EGU General Assembly 2021
© Author(s) 2021. This work is distributed under
the Creative Commons Attribution 4.0 License.

Warming effects on soil CO2 efflux in the tropical Andes: Insights from an experimental thermosequence with dominant tree species.

Elizabeth Ocampo Montoya1, Andrew T. Nottingham2, Juan Camilo Villegas Palacio3, Lina M. Mercado4, Zorayda Restrepo5, and Patrick Meir6
Elizabeth Ocampo Montoya et al.
  • 1Facultad de Ingeniería, Universidad de Antioquia, Medellín, Colombia (
  • 2School of Geography, University of Leeds, Leeds, United Kingdom (
  • 3Facultad de Ingeniería, Universidad de Antioquia, Medellín, Colombia (
  • 4College of Life and Environmental Sciences, University of Exeter, Exeter, United Kingdom (
  • 5Facultad de Ingeniería, Universidad de Antioquia, Medellín, Colombia (
  • 6Australian National University, Canberra, Australia (

Tropical forests, while only occupying 12% to 15% of the Earth's surface, contain about 25% of the world's carbon biomass, with soils representing the second largest reservoir. Yet, recent studies have suggested that, in response to changing environmental conditions, in future decades tropical forests can switch from carbon sinks to carbon sources, with profound implications for the global carbon cycle. Most of these conclusions result from studies in lowland humid forests. However, other tropical forests, such as those occurring in the Andes are also important determinants of regional-to-global biogeochemical functioning, and their sensitivity to future warming has been less studied than in lowland forests. In this study, we explore intra and interspecific thermal sensitivity of soil respiration and its components (autotrophic and heterotrophic) in 15 dominant tree species in the tropical Andes, through an experimental thermosecuence in the Colombian Andes that uses elevation as a proxy for warming. In this thermosequence, a common garden experiment was set up and individuals from 15 dominant species were planted in three sites that represent a temperature gradient: the higher elevation site (2452 masl) corresponds to the base condition; the mid-elevation site (1326 masl) represents a warming of 8°C; and the lower site (575 masl) and it represents a warming of 12°C. Our results indicate consistently higher respiration values with increased temperature both within and between tree species. We used 𝑸10 values (the factor by which soil respiration increases for every 10-degree rise in temperature) to determine the temperature sensitivity of soil respiration. More specifically, for a warming of 5°C there is a temperature coefficient of 𝑸10 = 2 and for a warming of 9°C and there is a temperature coefficient 𝑸10 = 3, this means that for the greater increase temperature the soil respiration can increase faster. Notably, our results show that not all species respond equally to augmented temperatures, highlighting the potential for differential effects of increased temperature and more generally, of environmental change in the compositions and function of these strategic ecosystems. Collectively, our results are relevant for the management and adaptation of ecosystems, particularly tropical Andean forest, and for the refinement of ecological models that support projections of global environmental change and carbon cycle.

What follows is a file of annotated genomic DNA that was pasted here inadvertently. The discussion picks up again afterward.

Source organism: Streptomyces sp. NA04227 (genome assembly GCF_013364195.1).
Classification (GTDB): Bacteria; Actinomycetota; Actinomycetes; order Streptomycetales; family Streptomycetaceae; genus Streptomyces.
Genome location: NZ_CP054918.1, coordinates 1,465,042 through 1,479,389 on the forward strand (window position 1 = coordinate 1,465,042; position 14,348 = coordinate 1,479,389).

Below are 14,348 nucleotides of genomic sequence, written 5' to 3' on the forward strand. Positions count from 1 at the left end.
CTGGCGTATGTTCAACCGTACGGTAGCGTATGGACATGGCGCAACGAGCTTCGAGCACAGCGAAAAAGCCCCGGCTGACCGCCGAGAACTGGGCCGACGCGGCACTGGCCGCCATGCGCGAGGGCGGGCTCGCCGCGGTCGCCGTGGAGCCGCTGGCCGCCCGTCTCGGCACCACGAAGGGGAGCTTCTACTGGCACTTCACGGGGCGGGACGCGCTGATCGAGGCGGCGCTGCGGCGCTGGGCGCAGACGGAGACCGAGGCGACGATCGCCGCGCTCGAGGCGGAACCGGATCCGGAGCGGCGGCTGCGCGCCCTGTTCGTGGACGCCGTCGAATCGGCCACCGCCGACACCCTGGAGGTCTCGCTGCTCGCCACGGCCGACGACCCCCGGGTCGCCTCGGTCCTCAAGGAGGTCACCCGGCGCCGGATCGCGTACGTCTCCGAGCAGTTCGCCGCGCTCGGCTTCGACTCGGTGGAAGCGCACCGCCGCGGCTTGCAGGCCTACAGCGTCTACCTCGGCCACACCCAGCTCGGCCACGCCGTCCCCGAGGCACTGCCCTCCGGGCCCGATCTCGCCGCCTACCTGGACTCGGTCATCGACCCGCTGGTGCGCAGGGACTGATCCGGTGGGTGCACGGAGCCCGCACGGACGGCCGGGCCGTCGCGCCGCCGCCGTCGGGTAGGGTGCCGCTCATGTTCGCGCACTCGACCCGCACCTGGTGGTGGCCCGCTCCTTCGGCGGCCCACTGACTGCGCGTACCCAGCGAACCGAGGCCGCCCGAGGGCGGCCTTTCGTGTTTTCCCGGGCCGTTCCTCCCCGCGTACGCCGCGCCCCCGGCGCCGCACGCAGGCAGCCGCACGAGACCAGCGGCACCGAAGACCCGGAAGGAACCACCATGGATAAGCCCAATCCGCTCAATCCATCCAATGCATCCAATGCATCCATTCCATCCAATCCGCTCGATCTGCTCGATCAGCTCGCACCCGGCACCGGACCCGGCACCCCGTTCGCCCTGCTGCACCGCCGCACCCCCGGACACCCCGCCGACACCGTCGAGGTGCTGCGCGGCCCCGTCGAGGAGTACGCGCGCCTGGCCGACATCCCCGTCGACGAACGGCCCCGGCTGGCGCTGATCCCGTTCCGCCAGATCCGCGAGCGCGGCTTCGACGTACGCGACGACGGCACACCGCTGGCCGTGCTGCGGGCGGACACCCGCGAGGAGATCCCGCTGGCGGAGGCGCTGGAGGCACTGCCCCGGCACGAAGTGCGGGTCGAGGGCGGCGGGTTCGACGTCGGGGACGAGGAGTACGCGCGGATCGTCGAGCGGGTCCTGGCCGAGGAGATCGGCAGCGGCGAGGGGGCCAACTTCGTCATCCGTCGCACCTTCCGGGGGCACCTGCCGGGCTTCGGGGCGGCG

How to cite: Ocampo Montoya, E., Nottingham, A. T., Villegas Palacio, J. C., Mercado, L. M., Restrepo, Z., and Meir, P.: Warming effects on soil CO2 efflux in the tropical Andes: Insights from an experimental thermosequence with dominant tree species., EGU General Assembly 2021, online, 19–30 Apr 2021, EGU21-13864,, 2021.